“It is important to acknowledge that the food we eat and the way it’s grown has a direct impact on greenhouse gas emissions,” said Aparajita Bhalla, Director Market Transformation, Sectors, for the Rainforest Alliance.

“But acknowledging the links between deforestation, land degradation, food security, and climate change is not enough. The work has already started. We need to keep moving towards a more sustainable agriculture system and reap the climate benefits such a system would provide.”

The Global Coffee Platform (GCP) told C&CI that the IPCC’s special report was a sobering reminder to policy makers and the entire world about the urgent need to act. “In particular, it is also a chance for the coffee sector to acknowledge the role it plays and continue to demonstrate leadership by embedding climate smart agriculture throughout supply chains,” said the GCP.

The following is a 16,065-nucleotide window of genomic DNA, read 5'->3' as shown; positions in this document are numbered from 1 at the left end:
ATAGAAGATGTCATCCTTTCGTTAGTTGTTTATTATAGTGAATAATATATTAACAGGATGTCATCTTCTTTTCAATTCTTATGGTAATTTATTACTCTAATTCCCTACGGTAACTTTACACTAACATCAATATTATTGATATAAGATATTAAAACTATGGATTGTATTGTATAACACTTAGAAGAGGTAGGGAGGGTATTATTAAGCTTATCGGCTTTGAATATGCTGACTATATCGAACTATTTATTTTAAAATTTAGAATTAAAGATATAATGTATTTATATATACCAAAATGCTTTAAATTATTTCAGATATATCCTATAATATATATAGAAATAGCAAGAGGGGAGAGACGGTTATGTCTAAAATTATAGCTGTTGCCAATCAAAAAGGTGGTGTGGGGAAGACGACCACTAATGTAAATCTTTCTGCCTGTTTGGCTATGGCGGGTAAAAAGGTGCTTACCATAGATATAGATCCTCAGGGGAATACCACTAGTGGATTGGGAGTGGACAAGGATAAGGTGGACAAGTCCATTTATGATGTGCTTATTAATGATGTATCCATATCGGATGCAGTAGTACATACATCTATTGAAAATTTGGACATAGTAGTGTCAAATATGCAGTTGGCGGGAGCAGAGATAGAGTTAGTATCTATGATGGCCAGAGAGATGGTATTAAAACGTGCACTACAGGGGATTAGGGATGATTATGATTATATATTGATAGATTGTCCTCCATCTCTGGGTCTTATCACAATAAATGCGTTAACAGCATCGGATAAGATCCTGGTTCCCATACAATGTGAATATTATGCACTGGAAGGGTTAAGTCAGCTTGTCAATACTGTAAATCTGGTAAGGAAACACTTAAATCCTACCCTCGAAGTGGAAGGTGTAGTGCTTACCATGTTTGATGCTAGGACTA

The GCP said its network of members and partners have been working together for many years towards climate smart agriculture. “Despite the progress made, it is time that we increase the collective impact of these efforts by co-investing much more in existing programmes and scaling up successful initiatives across the coffee world,” said the GCP.

“The key to this is ensuring that coffee farmers are, at the very least, living a reasonable and dignified life, so that together as business partners, we can collectively create a coffee sector that preserves its surrounding ecosystems whilst thriving.”